Data Science

Background and Motivation

Recent times have seen a dramatic increase in the amount of data scientists generate and are able to store. In many disciplines, it has become more and more feasible to create meaningful data sets that are very large, both in the number of individual observations and the dimensionality thereof (for example, video microscopy or climate simulations). It is challenging to analyze these data because this fundamentally demands scalability of the algorithms employed. A second problem is that many scientific data deal with emerging phenomena: results that are not expected beforehand. The analysis must thus, at least in part, be unsupervised. We thus have been and are interested in algorithms that have both of these properties.

Our Approach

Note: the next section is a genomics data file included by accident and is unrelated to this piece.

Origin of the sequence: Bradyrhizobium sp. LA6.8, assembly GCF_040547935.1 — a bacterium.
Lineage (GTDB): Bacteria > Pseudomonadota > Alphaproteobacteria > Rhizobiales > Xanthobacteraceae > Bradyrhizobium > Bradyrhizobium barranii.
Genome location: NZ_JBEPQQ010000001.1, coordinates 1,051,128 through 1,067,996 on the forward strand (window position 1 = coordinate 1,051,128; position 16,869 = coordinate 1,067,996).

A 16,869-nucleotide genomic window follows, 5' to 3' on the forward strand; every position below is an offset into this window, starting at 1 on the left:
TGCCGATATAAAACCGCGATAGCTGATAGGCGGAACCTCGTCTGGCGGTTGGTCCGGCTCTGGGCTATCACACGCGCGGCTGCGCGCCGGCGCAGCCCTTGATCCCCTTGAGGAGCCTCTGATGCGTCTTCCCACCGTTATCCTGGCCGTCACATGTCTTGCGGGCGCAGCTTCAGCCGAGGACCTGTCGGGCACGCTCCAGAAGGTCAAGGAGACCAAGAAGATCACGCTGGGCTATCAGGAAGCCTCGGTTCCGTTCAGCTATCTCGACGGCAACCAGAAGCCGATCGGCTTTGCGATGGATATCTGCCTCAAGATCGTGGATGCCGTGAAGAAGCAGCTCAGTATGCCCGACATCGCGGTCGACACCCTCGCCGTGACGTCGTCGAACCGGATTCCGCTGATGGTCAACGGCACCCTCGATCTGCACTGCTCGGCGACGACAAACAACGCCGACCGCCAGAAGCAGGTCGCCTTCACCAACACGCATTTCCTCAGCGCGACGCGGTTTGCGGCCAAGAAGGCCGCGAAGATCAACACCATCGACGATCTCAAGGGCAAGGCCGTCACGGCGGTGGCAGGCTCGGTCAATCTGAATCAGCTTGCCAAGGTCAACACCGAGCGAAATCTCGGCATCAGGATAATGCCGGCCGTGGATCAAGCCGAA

Molecular dynamics simulations are one source of large amounts of data, and in the beginning we have primarily been motivated by our own data to come up with creative ways of looking at them. We used (and still use) clustering algorithms to construct network-based visualizations of the free energy landscape in the conformational space of small proteins and so-called cut-based free energy profiles, one-dimensional projections containing information about barrier heights. These methods are tailored toward time series, and this is a focus we have maintained in more recent work. Our tree-based clustering algorithm, the progress index method, and its adaptation as a clustering scheme (known as SAPPHIRE-based clustering) are worth mentioning in this regard, and we now possess a rich toolbox of scalable and unsupervised data mining tools that we apply to data from completely different domains, most prominently in neuroscience to open data sets as, for example, in recent work by Cocina et al. Our growing interest in data science is also changing the way we think about scoring functions in our drug discovery pipeline.